Hopefully, this would spare any more civilian casualties. Rather ironic that it was mainly in modern civilized war that multi-millions of civilians got slaughtered, often by the good guys.
Most people on the street made cynical remarks, didn’t think their leaders were sincere. It's only a PR cover, another crap game of political lies. 'They've' agreed to the game, not to solve this holocaust but to delay their chances of losing. 'They' want time to get more weapons ready, to pull a sudden poker move over the enemy.
Yet in the higher realms of political intrigue, the tournament concept was a diplomatic coup, even lowering the belligerent criticism still railing forth from other UN member states. Canadians and Mexican authorities were issuing radiation suits and warning their citizens not to drink surface water.
The two enemies’ harsh diplomatic exchanges continued with their usual verbal war of veiled words, misleading propaganda, and out-wrong name-calling, even while agreeing on the ancient method—the hero’s challenge.
Pop vids reminded the less educated populace that this aged form of battle--"the Tournament"--came from ancient contests, probably the most glorified saga in the ancient Judeo-Christian Bible story where Philistines had challenged Israelites with their taller-than-life champion, Goliath, and dared one Israelite to come against him in single combat. The Israelites sent a young man, David.
Yeah, Robert, thought; I’m now a participant in a modern replay of that ancient way of 'symbolic' war. But glancing down at the vaporizer he held tightly, he wondered who he was, whether David or Goliath or a hybrid mix. And the actual battle wouldn't be symbolic at all, except for the Orwellian politicians.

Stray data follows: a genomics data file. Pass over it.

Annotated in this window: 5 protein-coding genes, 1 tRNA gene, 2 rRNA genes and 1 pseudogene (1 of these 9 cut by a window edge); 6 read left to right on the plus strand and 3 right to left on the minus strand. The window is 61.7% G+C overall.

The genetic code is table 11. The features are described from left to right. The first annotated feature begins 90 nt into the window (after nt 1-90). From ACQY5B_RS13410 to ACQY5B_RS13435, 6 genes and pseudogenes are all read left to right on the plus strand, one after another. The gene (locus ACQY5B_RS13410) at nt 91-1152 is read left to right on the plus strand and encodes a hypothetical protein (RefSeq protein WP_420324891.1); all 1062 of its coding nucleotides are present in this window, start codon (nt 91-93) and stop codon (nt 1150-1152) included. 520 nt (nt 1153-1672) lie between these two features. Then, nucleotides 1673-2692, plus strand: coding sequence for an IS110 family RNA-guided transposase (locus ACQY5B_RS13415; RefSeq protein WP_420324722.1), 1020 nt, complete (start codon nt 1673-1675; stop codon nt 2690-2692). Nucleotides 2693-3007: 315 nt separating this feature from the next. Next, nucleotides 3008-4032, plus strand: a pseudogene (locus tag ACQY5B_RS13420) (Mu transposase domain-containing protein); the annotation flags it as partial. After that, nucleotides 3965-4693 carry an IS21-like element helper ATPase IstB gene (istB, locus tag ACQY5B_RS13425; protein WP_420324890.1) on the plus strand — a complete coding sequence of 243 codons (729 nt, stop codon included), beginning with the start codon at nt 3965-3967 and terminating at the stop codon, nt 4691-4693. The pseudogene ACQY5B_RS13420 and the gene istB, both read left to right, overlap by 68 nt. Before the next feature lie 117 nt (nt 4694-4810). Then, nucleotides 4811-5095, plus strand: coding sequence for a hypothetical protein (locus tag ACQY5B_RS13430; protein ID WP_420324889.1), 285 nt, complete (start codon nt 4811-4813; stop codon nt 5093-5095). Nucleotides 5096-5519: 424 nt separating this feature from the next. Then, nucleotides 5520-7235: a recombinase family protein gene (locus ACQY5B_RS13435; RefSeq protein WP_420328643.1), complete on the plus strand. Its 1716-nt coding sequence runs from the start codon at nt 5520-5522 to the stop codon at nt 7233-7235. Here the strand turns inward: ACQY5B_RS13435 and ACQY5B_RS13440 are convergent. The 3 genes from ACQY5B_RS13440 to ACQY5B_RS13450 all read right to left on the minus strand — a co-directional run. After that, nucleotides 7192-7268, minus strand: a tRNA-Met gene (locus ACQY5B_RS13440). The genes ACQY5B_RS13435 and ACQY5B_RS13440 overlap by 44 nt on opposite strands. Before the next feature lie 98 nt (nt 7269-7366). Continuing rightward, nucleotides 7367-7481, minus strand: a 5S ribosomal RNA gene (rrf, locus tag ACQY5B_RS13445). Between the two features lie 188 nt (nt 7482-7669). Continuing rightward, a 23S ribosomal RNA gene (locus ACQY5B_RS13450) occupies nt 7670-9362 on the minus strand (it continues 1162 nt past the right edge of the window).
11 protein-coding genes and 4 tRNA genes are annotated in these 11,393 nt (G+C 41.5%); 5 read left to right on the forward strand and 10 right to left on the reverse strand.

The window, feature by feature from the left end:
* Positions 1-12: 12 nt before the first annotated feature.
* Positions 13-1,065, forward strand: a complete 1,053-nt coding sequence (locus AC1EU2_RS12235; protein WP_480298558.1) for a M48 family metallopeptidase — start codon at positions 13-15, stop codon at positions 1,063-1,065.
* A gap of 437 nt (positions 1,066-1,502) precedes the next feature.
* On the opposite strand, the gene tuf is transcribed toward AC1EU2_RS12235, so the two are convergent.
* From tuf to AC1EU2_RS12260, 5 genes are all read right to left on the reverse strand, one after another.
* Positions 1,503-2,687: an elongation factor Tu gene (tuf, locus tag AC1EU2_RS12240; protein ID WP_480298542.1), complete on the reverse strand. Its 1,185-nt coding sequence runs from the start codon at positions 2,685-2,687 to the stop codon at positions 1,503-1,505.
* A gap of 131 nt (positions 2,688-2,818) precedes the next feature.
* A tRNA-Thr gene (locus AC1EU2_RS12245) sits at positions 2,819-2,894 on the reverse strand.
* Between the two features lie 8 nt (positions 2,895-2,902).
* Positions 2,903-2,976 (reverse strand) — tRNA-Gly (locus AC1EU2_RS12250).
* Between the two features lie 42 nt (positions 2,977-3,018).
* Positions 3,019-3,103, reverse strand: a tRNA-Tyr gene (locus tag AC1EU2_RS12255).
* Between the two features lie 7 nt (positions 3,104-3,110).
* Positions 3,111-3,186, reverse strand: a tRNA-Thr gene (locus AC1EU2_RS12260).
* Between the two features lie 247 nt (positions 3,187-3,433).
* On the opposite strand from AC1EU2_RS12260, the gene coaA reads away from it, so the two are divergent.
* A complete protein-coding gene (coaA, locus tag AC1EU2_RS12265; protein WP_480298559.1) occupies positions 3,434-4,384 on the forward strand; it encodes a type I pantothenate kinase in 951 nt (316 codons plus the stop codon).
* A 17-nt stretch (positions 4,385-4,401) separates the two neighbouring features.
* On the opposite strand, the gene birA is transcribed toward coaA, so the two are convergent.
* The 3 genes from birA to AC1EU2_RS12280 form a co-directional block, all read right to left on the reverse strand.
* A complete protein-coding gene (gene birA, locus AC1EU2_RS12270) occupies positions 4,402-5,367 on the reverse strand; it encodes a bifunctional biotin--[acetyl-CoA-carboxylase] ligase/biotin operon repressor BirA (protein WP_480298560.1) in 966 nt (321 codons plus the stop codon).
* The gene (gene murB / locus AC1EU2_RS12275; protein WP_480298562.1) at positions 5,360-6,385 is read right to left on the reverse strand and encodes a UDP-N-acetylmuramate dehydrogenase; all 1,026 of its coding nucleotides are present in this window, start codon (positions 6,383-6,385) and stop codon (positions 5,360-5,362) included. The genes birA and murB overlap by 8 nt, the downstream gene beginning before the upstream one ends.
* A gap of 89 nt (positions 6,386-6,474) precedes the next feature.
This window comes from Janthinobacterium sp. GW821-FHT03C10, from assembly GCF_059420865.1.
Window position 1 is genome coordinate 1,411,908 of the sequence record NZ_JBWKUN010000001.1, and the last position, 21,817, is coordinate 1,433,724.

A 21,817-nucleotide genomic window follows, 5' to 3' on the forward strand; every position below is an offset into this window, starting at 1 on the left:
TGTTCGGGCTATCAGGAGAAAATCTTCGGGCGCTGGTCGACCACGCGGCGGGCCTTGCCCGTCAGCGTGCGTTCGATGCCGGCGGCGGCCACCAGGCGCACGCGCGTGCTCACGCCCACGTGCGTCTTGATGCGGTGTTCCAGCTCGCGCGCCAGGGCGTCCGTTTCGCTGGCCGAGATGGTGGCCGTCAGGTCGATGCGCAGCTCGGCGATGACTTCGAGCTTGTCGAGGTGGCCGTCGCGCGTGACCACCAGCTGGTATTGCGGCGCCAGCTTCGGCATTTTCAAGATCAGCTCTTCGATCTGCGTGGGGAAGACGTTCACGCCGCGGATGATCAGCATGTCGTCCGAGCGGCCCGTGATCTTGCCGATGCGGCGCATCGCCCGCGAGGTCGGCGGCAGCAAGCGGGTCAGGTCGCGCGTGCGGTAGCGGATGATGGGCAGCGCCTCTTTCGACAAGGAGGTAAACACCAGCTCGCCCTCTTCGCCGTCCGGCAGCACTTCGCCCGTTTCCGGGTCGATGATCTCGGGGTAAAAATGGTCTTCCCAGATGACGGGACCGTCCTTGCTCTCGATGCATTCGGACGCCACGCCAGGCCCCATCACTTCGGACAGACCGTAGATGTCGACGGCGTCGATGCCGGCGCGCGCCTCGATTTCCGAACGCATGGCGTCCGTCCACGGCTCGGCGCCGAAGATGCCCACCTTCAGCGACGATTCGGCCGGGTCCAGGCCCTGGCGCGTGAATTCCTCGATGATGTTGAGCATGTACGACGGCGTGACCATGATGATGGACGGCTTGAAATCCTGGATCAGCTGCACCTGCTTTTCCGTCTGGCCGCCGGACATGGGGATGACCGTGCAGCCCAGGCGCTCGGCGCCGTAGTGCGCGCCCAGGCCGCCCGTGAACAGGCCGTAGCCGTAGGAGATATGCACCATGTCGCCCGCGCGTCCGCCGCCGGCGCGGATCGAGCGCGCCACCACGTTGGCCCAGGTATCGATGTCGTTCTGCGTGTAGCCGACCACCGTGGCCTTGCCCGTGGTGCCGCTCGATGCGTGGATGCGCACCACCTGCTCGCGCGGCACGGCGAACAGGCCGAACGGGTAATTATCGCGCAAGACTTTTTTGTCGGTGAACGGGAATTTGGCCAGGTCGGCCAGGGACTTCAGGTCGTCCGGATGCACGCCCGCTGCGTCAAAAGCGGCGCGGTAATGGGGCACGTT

But he had no regrets. Had volunteered for this ultimate contest—out of the black hole of numbed grief for his family, his friends, his ravaged country. He still couldn't really feel at all--not any hate, no revenge. His family's deaths were suspended in pause mode. He felt only an endless blankness, a bottomless pit within, yet out of that came this call to stop the carnage.
Strangely too, in dark contrast, one side of him actually looked forward to this challenge--for the exciting contest, a real battle, no more fight-sims, no more endless parading about the fields at Camp Pendleton, Cal, or flying to Mars again for another set of wilderness maneuvers in southern craters.
This battle might be his only chance to actually fight--almost face to face-- like soldiers had battled a century ago, a millennium ago, 4,000 years ago. At least it was sure as hell better than getting turned to crisp in a micro-second by another thermonuclear exchange.
Battle strategies and strategic maneuvers from a hundred historic wars Robert had studied lasered back into him now. As a history professor at UCLA, he had taught European history. Sometimes small attacks were the volatile hinges on which the rest of history swung.